Monday, March 29, 2010

TIme flies like an arrow, fruit flies like a banana.

So, after a frustrating week I am trying to take inventory of all the good things I have to experience here. I have plenty of bananas, mangos, passion fruit, avocados, macadamia (emphasis on the da-mia part of the word), pineapples, etc…

I think the most frustrating thing about working in development is mitigating the well intended mistakes of the past. People have come to assume if they wait long enough, sooner or later some NGO will take pity on them and shower them with money. This is a phenomenon I experienced a lot more in West Africa but I am certainly seeing it here as well. As the coordinator of the Public Health Program I am conducting Malaria Awareness trainings and distributing treated mosquito nets to the greater Village Hopecore Community. Many of these groups have been connected with VHI for up to three years and have never been funded due to limited resources. In fact part of the Public Health Program’s goal through the Malaria trainings and net distribution is to bolster morale and keep connected with our groups as well as conduct preventative health trainings. Recently we went to do a training and distribute nets with an unfunded group. One member complained about the event and needed to convinced about the importance of the training. His reasons were because he was upset with not being funded and it seemed as though he felt VHI owed him something.

As part of our mosquito net distribution we follow-up with home health visits to continue the education and emphasize that the nets should be used. It’s a great way to know people and as I’ve mentioned in past blogs, a great way for people in our groups to spend time together. This man who felt we owed him something disappeared on the day we were scheduled to visit his home. His wife refused to leave her business or confirm that he in fact brought the nets home or that the family is using them. I have to question whether this person took the nets somewhere to sell them and I am disappointed. This is not something that happens regularly but when it does I am reminded of how so many years of charitable donations have caused apathy among people to take responsibility for their own livelihoods and increased the sense of entitlement to things they have been given.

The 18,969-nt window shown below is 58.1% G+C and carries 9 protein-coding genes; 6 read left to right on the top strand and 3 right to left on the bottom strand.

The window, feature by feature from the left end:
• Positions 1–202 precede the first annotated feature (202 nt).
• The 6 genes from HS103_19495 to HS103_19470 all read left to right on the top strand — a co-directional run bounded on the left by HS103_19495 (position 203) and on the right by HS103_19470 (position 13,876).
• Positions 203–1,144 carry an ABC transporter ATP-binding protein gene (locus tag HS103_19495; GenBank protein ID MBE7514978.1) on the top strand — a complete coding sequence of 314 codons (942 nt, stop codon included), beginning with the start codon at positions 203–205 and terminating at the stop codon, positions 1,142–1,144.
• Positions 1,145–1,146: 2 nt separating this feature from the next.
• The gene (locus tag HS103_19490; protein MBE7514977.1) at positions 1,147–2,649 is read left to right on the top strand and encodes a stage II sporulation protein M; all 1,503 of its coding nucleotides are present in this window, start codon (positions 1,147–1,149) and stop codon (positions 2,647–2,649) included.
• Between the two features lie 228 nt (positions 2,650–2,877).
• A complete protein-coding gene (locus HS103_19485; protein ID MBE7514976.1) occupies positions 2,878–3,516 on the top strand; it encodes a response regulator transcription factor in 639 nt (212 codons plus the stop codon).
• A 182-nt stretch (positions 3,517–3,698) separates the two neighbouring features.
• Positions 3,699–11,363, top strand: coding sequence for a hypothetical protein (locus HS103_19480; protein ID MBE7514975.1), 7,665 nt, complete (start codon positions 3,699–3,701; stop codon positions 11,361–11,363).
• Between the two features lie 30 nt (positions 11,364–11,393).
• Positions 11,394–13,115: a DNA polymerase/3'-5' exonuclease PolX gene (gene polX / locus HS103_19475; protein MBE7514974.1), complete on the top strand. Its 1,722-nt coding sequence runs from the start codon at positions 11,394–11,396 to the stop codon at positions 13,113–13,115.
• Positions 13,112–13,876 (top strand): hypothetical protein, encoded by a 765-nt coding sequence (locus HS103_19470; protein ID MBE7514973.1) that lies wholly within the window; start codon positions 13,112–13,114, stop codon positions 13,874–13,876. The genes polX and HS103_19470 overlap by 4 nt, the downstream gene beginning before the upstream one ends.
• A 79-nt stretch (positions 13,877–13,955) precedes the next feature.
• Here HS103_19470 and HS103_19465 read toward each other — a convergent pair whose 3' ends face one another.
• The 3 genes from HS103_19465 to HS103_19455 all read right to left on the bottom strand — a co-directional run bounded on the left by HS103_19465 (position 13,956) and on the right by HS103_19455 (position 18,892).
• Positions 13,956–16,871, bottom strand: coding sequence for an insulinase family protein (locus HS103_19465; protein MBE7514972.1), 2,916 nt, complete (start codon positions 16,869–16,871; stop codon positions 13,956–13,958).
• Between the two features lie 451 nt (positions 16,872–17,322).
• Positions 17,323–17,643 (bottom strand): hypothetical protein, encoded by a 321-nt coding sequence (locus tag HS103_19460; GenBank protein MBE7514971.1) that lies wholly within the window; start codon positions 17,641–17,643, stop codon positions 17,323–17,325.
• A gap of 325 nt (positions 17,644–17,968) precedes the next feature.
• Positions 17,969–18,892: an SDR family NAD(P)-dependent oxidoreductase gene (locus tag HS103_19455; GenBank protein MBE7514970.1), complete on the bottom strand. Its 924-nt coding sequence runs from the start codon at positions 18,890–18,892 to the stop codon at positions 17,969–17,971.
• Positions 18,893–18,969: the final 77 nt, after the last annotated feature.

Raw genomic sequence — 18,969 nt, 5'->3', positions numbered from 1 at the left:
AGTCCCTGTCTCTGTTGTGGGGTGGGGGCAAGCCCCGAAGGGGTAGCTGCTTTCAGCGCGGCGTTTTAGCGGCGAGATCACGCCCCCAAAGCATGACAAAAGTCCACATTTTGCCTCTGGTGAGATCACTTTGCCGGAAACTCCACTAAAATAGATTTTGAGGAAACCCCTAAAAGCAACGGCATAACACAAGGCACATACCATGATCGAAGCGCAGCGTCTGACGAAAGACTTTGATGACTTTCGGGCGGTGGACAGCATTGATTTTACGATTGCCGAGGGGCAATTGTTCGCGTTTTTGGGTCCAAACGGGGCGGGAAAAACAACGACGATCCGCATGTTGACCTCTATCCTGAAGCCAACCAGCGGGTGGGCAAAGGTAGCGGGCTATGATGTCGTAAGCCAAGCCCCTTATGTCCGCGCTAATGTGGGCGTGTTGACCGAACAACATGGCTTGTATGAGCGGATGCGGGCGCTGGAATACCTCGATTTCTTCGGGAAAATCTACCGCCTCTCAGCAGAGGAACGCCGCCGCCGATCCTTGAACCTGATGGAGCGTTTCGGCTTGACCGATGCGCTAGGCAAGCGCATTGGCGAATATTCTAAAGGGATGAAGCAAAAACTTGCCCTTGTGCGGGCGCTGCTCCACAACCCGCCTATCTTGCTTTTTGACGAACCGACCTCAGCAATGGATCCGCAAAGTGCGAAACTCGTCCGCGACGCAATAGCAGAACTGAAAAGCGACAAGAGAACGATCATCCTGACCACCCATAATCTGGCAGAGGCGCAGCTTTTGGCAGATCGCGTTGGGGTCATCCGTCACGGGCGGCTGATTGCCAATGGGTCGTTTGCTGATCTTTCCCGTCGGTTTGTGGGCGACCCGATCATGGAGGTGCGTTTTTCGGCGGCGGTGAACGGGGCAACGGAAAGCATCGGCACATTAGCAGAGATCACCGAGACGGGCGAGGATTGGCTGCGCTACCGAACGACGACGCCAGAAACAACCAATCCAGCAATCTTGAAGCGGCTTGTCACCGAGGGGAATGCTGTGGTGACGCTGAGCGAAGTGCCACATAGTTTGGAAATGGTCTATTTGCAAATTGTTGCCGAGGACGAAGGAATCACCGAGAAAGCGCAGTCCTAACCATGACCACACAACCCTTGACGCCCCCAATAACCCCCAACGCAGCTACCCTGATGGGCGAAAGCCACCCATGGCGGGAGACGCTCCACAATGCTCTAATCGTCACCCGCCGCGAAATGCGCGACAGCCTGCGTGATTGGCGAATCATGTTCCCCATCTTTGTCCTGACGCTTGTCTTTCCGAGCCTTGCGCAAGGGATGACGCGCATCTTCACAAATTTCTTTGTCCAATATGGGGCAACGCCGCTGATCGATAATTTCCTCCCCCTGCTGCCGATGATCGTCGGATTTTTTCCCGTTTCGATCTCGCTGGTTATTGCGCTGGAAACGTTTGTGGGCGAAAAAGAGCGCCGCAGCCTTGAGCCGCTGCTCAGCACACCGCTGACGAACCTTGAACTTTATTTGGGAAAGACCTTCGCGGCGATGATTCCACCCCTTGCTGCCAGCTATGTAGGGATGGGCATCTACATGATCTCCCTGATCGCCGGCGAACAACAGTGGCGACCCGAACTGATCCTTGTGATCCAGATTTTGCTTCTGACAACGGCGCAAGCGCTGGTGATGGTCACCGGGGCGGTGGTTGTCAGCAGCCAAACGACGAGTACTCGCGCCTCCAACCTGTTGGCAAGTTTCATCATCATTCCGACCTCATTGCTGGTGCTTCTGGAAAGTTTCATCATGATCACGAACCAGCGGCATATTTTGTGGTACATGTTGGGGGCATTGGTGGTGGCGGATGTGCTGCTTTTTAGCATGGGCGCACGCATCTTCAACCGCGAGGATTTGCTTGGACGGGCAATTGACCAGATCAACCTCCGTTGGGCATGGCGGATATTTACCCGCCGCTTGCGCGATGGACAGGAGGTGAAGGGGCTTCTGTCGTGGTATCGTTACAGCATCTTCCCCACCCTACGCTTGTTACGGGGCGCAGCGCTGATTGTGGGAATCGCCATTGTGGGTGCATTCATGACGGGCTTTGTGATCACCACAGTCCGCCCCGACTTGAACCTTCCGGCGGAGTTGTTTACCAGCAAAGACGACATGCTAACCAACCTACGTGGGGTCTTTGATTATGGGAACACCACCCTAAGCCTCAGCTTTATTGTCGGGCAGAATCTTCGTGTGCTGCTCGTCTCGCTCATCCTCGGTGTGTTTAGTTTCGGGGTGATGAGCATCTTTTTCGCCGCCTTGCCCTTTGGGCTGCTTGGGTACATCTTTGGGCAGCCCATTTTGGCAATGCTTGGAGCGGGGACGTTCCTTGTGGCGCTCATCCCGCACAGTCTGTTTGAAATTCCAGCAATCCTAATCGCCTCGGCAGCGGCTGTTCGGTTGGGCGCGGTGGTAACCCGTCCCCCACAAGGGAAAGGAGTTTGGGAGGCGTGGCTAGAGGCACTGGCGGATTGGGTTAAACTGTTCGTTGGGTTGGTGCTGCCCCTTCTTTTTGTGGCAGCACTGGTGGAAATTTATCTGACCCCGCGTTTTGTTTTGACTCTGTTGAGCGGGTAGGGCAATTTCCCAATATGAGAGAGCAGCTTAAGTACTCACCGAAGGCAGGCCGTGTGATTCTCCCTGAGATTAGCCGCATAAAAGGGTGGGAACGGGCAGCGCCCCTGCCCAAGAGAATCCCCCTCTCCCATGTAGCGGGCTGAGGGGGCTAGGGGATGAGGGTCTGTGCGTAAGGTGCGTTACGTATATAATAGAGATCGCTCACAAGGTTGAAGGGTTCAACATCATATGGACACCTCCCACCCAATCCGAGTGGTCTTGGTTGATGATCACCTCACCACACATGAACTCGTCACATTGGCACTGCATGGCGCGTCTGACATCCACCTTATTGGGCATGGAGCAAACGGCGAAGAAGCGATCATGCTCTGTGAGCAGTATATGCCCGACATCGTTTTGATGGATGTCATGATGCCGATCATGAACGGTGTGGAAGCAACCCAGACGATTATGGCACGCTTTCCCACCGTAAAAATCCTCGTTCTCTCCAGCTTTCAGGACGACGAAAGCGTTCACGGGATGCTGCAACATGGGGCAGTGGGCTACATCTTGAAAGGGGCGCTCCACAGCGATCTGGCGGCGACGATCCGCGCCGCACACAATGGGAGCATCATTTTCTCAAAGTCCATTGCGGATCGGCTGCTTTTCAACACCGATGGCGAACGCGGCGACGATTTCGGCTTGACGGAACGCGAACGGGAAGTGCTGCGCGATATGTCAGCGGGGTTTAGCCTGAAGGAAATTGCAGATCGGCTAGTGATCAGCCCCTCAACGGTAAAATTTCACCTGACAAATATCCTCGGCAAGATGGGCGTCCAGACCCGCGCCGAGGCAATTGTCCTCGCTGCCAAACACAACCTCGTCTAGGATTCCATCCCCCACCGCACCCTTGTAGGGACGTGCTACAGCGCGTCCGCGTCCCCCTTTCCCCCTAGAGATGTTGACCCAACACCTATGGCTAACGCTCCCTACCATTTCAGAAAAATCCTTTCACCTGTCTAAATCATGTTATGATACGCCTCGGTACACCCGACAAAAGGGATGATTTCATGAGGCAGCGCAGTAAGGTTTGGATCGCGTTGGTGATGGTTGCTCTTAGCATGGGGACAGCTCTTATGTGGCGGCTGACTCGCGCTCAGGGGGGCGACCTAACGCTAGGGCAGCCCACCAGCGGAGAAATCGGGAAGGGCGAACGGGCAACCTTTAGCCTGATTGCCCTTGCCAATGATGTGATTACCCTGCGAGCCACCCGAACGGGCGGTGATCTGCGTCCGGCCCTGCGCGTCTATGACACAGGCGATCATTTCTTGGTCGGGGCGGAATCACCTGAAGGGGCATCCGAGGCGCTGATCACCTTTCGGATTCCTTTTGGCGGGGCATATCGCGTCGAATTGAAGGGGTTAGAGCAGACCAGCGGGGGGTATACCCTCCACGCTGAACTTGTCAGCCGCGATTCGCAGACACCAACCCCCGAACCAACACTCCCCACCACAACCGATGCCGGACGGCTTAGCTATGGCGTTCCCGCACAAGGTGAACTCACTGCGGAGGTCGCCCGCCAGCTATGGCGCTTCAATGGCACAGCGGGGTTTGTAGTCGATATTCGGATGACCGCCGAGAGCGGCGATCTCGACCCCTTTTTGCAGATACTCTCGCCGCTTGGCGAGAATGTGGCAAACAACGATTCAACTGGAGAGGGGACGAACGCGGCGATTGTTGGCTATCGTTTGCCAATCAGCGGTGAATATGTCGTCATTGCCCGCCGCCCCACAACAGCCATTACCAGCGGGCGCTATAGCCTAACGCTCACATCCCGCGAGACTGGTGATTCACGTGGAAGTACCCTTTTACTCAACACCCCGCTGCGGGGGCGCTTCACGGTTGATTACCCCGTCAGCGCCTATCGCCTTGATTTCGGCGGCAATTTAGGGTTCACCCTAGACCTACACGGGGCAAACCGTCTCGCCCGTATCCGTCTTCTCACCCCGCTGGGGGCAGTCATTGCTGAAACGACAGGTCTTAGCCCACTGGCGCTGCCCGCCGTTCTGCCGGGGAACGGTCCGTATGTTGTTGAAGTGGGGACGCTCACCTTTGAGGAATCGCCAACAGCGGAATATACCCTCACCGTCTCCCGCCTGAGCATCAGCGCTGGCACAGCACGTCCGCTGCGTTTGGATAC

This brings me to another interesting observation about myself. One might think I am an insensitive conservative who doesn’t believe in welfare or public services. That is very far from true and I think my actions certainly speak to that. I do think that when charity is given we tend to be irresponsible. The work we are doing here is a struggle because of the amount of follow-up, which is sometimes more important than the initial tasks. Follow-up informs us when things are working and guides us to make progress and in turn help others make progress. Good investments are well researched and closely followed and in the case of development will eventually empower the population and strengthen a sensible system for growth and development. Good investments rarely come from a haphazard distribution of funds. Remember the saying if you give a man a fish he eats for a day, if you teach him to fish he eats for life. This takes time and sometimes a lot of manpower.

But on a lighter note I went for another walk this weekend and made friends with a dog named Sivi. I am also looking forward to a trip to Mombassa for Easter Weekend. And the sun is shining!

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